Cycling has become a big part of my life. A big, important, happy part of my life. When I used to run a fair amount, I'd be driving around and see a runner and think, "Good for you. Keep at it!" But I'd also be relieved that I wasn't the one out (especially when it was like 90 degrees out which, here with our intense sunlight, feels like 110 on a sunny day - and how many cloudy 90-degree days are there?). Now when I'm driving around, even if I've just finished a 40-mile ride, if I see a cyclist I think, "I wish I was doing that." Only once have I shuddered at the sight of cyclists. But I'll get to that later. So, in preparation for our big season, we took to the open road.

This is Joel at the top of the hill I love to hate. I think I may love to hate it even more than the road here aptly named "High Grade" (which, as the name implies, is a high grade over a distance of about 6 miles. This after already having gone a good 8 miles uphill). This is not that road. This section of the road is shorter, but harder. This road makes me spit and think up combinations of colorful words. This road made my friend nearly puke. The upside is after summiting this hill, it's a blast to cruise down, winding through the mountains. We can always count on the skies to be gorgeous. I may or may not be taking a breather on the street here.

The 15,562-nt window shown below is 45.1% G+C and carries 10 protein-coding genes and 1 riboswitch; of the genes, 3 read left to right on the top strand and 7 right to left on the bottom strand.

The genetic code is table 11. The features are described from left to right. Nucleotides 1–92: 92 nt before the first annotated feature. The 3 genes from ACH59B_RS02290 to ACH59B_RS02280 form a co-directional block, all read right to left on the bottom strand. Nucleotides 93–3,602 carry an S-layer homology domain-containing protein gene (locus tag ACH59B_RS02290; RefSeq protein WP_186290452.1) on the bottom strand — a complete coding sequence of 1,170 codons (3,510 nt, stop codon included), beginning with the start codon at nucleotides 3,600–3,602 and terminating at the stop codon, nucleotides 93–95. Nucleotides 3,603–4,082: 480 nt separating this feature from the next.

Then there's the Lookout Mountain ascent. I love this road. It winds all over the place and very quickly you can look far down and see how high your hard work has gotten you. Plus, I'm reminded of the Far Side cartoon where there are numerous signs of "Lookout ahead" up a mountain and at the top, cars are driving off the cliff which holds a sign that says, "Lookout!" That's kind of how you feel as you begin to descend. That part of the road runs alongside I-70, so you don't feel like you're going that fast even though you will quickly reach 45 mph. This is the ascent, however, where we usually see several deer and other mountain creatures.